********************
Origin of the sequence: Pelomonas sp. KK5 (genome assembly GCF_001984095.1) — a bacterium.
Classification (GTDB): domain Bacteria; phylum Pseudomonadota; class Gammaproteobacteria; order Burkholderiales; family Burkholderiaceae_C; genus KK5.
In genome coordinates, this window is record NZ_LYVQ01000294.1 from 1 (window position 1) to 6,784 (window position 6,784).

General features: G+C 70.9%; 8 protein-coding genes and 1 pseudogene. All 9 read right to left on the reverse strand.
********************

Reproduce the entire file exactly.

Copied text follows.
Origin of the sequence: Pelomonas sp. KK5 (genome assembly GCF_001984095.1) — a bacterium.
Classification (GTDB): domain Bacteria; phylum Pseudomonadota; class Gammaproteobacteria; order Burkholderiales; family Burkholderiaceae_C; genus KK5.
In genome coordinates, this window is record NZ_LYVQ01000294.1 from 1 (window position 1) to 6,784 (window position 6,784).

General features: G+C 70.9%; 8 protein-coding genes and 1 pseudogene. All 9 read right to left on the reverse strand.